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Critical Approaches to Literature STUDY GUIDE HUMA 3300.001

by: Nicholas Notetaker

Critical Approaches to Literature STUDY GUIDE HUMA 3300.001 HUMA 3300.001 (Ming Dong Gu)

Marketplace > University of Texas at Dallas > Arts and Humanities > HUMA 3300.001 (Ming Dong Gu) > Critical Approaches to Literature STUDY GUIDE HUMA 3300 001
Nicholas Notetaker
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This is a Complete study guide for the end of the semester final. It is based off of the notes and quizzes throughout the semester. Since most students miss or do not show up for quizzes or lecture...
Critical Approaches to Literature
Dr. Ming Dong Gu
Study Guide
final study guide, Critical Approaches to Literature, mingdongu, Literature, UTD, UTDallas, HUMA, HUMA3300
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This 15 page Study Guide was uploaded by Nicholas Notetaker on Tuesday April 19, 2016. The Study Guide belongs to HUMA 3300.001 (Ming Dong Gu) at University of Texas at Dallas taught by Dr. Ming Dong Gu in Spring 2016. Since its upload, it has received 25 views. For similar materials see Critical Approaches to Literature in Arts and Humanities at University of Texas at Dallas.

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Date Created: 04/19/16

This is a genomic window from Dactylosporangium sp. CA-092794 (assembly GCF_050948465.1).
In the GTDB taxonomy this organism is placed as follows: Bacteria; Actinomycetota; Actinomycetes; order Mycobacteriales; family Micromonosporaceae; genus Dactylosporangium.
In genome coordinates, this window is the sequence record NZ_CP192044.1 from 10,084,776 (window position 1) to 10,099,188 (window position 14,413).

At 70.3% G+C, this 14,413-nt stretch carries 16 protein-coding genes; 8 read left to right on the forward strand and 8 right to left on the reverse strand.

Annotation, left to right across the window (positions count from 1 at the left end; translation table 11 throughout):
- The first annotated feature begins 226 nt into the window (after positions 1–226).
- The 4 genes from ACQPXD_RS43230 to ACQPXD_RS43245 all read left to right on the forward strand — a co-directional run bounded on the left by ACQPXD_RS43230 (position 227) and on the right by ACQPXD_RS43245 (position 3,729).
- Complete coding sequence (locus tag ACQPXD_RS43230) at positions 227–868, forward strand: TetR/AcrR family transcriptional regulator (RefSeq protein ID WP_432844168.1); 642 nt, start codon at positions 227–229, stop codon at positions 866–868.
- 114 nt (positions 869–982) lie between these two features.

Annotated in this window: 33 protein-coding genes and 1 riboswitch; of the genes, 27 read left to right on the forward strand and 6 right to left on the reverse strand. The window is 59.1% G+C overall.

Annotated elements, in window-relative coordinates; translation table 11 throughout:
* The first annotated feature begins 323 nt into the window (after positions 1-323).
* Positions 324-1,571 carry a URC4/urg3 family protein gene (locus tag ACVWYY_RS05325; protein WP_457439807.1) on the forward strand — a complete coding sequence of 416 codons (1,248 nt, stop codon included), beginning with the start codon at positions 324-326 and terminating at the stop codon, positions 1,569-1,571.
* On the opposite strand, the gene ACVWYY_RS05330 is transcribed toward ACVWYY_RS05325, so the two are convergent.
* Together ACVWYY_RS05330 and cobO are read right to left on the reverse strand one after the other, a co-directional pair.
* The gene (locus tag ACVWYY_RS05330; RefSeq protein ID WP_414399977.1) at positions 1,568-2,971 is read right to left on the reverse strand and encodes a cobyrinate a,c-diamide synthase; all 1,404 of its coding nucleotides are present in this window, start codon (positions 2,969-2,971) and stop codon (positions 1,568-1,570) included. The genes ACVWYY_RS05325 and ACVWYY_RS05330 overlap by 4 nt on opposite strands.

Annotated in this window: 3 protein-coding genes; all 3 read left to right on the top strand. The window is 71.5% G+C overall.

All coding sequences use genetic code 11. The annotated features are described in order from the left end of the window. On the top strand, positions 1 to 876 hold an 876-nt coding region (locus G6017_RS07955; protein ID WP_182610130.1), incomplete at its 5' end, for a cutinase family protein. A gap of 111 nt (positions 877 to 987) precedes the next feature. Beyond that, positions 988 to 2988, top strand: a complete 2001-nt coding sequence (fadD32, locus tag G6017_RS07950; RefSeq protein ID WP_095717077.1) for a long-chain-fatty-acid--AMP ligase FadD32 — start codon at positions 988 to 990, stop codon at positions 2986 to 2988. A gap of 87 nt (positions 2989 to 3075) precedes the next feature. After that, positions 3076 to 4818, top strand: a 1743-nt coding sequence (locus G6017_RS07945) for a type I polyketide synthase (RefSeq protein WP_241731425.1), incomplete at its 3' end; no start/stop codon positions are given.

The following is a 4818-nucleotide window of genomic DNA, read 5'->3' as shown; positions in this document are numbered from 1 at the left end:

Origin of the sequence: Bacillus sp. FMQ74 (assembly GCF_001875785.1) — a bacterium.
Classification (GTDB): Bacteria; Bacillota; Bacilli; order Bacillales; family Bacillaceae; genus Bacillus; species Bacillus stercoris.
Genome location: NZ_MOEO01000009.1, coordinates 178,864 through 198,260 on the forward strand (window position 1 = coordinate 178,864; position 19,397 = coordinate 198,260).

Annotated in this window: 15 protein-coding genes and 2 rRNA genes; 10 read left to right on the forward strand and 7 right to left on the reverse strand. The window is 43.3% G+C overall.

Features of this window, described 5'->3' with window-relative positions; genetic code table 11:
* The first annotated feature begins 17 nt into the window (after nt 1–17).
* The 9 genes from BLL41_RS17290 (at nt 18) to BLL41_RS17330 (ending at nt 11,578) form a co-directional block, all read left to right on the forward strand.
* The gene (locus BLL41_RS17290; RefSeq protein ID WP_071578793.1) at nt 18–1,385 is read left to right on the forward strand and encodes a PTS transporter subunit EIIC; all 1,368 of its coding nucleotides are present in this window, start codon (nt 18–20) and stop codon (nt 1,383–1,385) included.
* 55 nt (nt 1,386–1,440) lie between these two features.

Critical Approaches to Literature Study guide for final HUMA 3300.001 These questions are generated from past quizzes to help decide  what may or may not be on the final test Format: Question?  answer Who is the Main protagonist in "To His Coy Mistress"?  a man In the title "To His Coy Mistress," "coy" means she is?  Unwilling In the lines "But at my back I always hear/Time's winged chariot hurrying near; / And yonder all before us lie / deserts of vast  eternity," the "chariot and the deserts" are examples of   metaphors In the lines "Rather at once our time devour/than languish in his  slow­chapped power," "his" refers to   time Which of the following do you learn about the speaker of this  poem?  He is well educated The key theme(s) of the poem is/are  Carpe diem and memento mori The most prominent thematic motif(s) of the poem is/are  the space/time metaphors and sexuality The structure of the poem "To His Coy Mistress" is  a Syllogism In the lines "Thy beauty shall no more be found, / nor, in thy  marble vault, shall sound / My echoing song...," the "Marble  vault" is a reference to   the grave and the mistress's body "Time's winged chariot" is an allusion to  Apollo Death seems a preoccupation of the speaker most likely because  during his time the plague accounted for thousands of  deaths What does the speaker offer in the third stanza as the logical  conclusion to be drawn from the ideas presented in the first two  stanzas?  They should love now because there is no tomorrow The parts of the Freytag pyramid are   Exposition  rising action  climax  falling action  denouement  Historical­biographical approaches involve  A focus on the life, time, and environment of the author  and/or characters  An examination of how external factors affect the text Aristotle's poetics describes the basic elements of drama,  including the effect of catharsis. What is catharsis?  the sense of pity and fear in the audience at the hero's  demise The most important element defining a short story is   unity Source studies scholars concentrate on  tracing allusions in texts to other texts The most significant source of imagery and symbolism, as well  as theme, in "young Goodman brown" is   the bible Who is not a character in Hawthorne's "YGB?"  Brown's brother Who among the following is not at the witch's congregation?  An Indian chief Textual Scholarship  aims to establish authentic texts Genre refers to the   form of a literary work Which of the following is NOT one of the traditional approaches to literature?  formalism The formalist investigates such matters in a text as  form  texture, image, and symbol  point of view Formalist critics were once known as the   New Critics The formalist critic  advocates "art for art's sake"  focuses on the work as an entity separate from historical  and biographical information The intentional fallacy is   thinking you know exactly what the author meant Who is the narrator of "Everyday Use"?  the mother "Asalamalakim" is  a greeting sometimes used by Arabic speakers What do the quilts "mean" as objects central to the story?  They are art objects  they are meant to cover the marriage bed  they represent family and the continuity of women's  relationships Dee demands to take various household objects with her to  decorate her apartment, including  the butter churn top and dasher, a bench, and grandma  Dee's quilt Which late­night television personality appears in Everyday  Use?  Johnny Carson The climax of "Everyday Use" occurs when   the mother takes the quilts from Dee and gives them to  Maggie "Everyday Use" is set in   Old south Georgia  To understand the historical/biographical dimensions of  "Everyday Use", it helps to know that  Alice Walker was herself the daughter of southern  sharecroppers  walker was deserted by her older, educated sister, Mollie  The 1970s, when the story was written, were a time of  black nationalism A central narrative pattern in Adventures of Huckleberry Finn  involves  Huck Lying The climax of Huck's adventures occurs when  Jim is freed and Huck finds out his father is dead Jim and Huck are trying to reach which town during their trip  downriver  Cairo The Dauphin represents which historical character?  the son of Louis XVI Adventures of Huckleberry Finn has been criticized and  censored for  leading boys to swear, smoke, and neglect Sunday school  using the word "nigger"  its comic and satiric treatment of painful racial issues Adventures of Huckleberry Finn can best be described as  A social commentary  an adventure novel  a humor novel Jim is all of the following except  stupid Pap Finn returns because he   wants his money The story Jim tells Huck about Elizabeth shows that  Jim misses his family and has feelings identical to those of  white fathers and Jim is a good father Who teaches Huck to act like a girl?  Judith Loftus When Huck sees the Duke and the King tarred and feathered, he  says, "It was enough to make a body ashamed of the human  race." this quote is an example of   Huck's unwillingness to participate in society Huck's seeming abandonment of his promise to "go to hell" for  his friend Jim just before the Phelps farm chapters at the end of  the book­ when the argues to tom's elaborate and painful games  with Jim imprisoned in his cabin­ is evident of  Huck's youth, innocence, and ignorance, twain's satire on  Americans' ideals of nation and race, a sardonic admission  that it is all too easy to fall under sway of a ""romantic  personality such as tom Which of the following characters is shot in Jim's final escape in the novel?  Tom Why does Huckleberry Finn run away from home?  He is afraid pap will kill him What happens in the fog at Cairo, Illinois?  Huck makes fun of Jim's dream interpretation of the "trash" on the raft, but later apologizes and Jim and Huck get  separated The river best serves as a symbol of which of the following?  freedom At the Phelps farm, Tom agrees to help Jim because  he knows Jim is really free anyway What role does Jim play in the book?  He is a runaway slave  he is a morally upright man, in fact, the most moral  character in the book   he is a mother and father figure to Huck In Chapter 31, Huck's decision about whether or not to turn in  Jim means  Huck decides to go to hell rather than turn his friend in to  Miss Watson Judging from all of his narrative puzzles, Twain may be viewed  as a   Trickster What is the subject of Hamlet's famous "To be, or not to be"  soliloquy?  Whether to keep on living to avenge his father or to commit suicide Why does Ophelia resolve to reject Hamlet?  Her father has persuaded her that Hamlet intends merely to  seduce her What special arrangement about their performance does Hamlet  make with the players?  They will play a murder scene in which the king is  poisoned What cause does Polonius assign for Hamlet's apparent  madness?  Hamlet is in love with Ophelia One of the most important image patterns in Hamlet is the  metaphor of   the trap In Hamlet, the "mousetrap play" is an example of   Hamlet's use of psychological manipulation against  Claudius What did Freud mean by stating that Hamlet has an Oedipus  complex?  Hamlet seems to be possessive of his mother and hates his  (step­) father, whom he wishes to kill  Hamlet resembles the Greek tragic hero, Oedipus Which type of critic attempts to provide insight into the thematic and symbolic mysteries of a literary work and especially seek  the possible motives behind its authorship?  the psychological critic According to Freud, the libido is   the prime psychic force or sexual energy The psychological approach interests itself in such things as  "hidden" patterns of personality  childhood traumas  sexuality A phallic symbol is  a male sexual symbol of the penis Freud's id, ego, and superego correspond to which of the  following?  the unconscious drive for pleasure, the everyday self, and  social conscience The psychological critic would assert that Adventures of  Huckleberry Finn should be read as demonstrating  an abused son's search for a father figure  an attack on "unconscious" racial attitudes in late 19th­ cenury America Sigmund Freud argued that   Most of an individual's metal processes are unconscious  and ultimately driven by sexuality  due to social taboos and pressure, sexual impulses, desires,  and memories are repressed  the mind is divided into couscous and unconsciousness  parts Robert Walton is  an adventurer and sea captain After victor's creature comes alive, victor looks at him and  is horrified and disgusted   runs away  disowns the creature Victor's not protecting his wife from the creature on his wedding night could be explained by noting that he  is in denial about everything What does the creature want victor to do?  create a female to be his companion Why is Justine accused of murder?  the picture of Caroline is found in her dress Armed with scientific knowledge, while at university victor  decides upon the artificial creation of   a human Ultimately, victor's schooling results in his being obsessed with   knowledge Victor's greatest sin is  abandoning the creature Where does victor listen to the creature's account of himself and  his demand upon victor?  in a hut on a glacier near Montavert How does the creature learn to speak?  by listening to Felix teach Safie the German language At the end of Frankenstein, who says this: "But soon I shall die,  and what I now feel be no longer felt. Soon these burning  miseries will be extinct. I shall ascend my funeral pile  triumphantly, and exult in the agony of the torturing flames."  the creature Walton's goal is to   find a passage between the Atlantic and pacific Walton is the first narrator in Frankenstein. Who are the other  two?  Victor and the creature Archetypes are  similar motifs and themes found in multiple mythologies The scapegoat archetype concerns  the sacrificial death of a king­figure Jung divided the psyche into  persona, shadow, and anima Mythological approaches tend to   Concentrate on seeking out the mysterious elements that  inform certain works and elicit dramatic and universal  human reactions  investigate how certain works become classics  while works of similar constructions do not, and search for  underlying motives of human behavior Myths   are not merely falsehoods, fictions, or illusions,   they do not just encompass Greek and roman deities or  clever children's fables  they are not universal stories the same in each and every  culture Gender studies  examine how gender is less determined by nature than  constructed by culture Third­wave feminism seeks to include  lower­class, third­world women Feminist criticism  is concerned with the marginalization of women in  patriarchal culture  tries to explain how the subordination of women is  reflected in or challenged by literary texts  tries to examine the experiences of women from all races,  classes, and cultures Feminist criticism in general has moved away from exposing  male bias and towards  studying women's texts and women authors Which one of the following is NOT one of Elaine Showalter's  four models of sexual difference?  occasional The most important archetypes for reading "to His Coy  Mistress" are  time and immortality Faith in "Young Goodman Brown" is an archetype of   the soul­mate   the anime The most common archetypal patterns involve  creation, immortality, and the hero Feminism is no longer  homogenous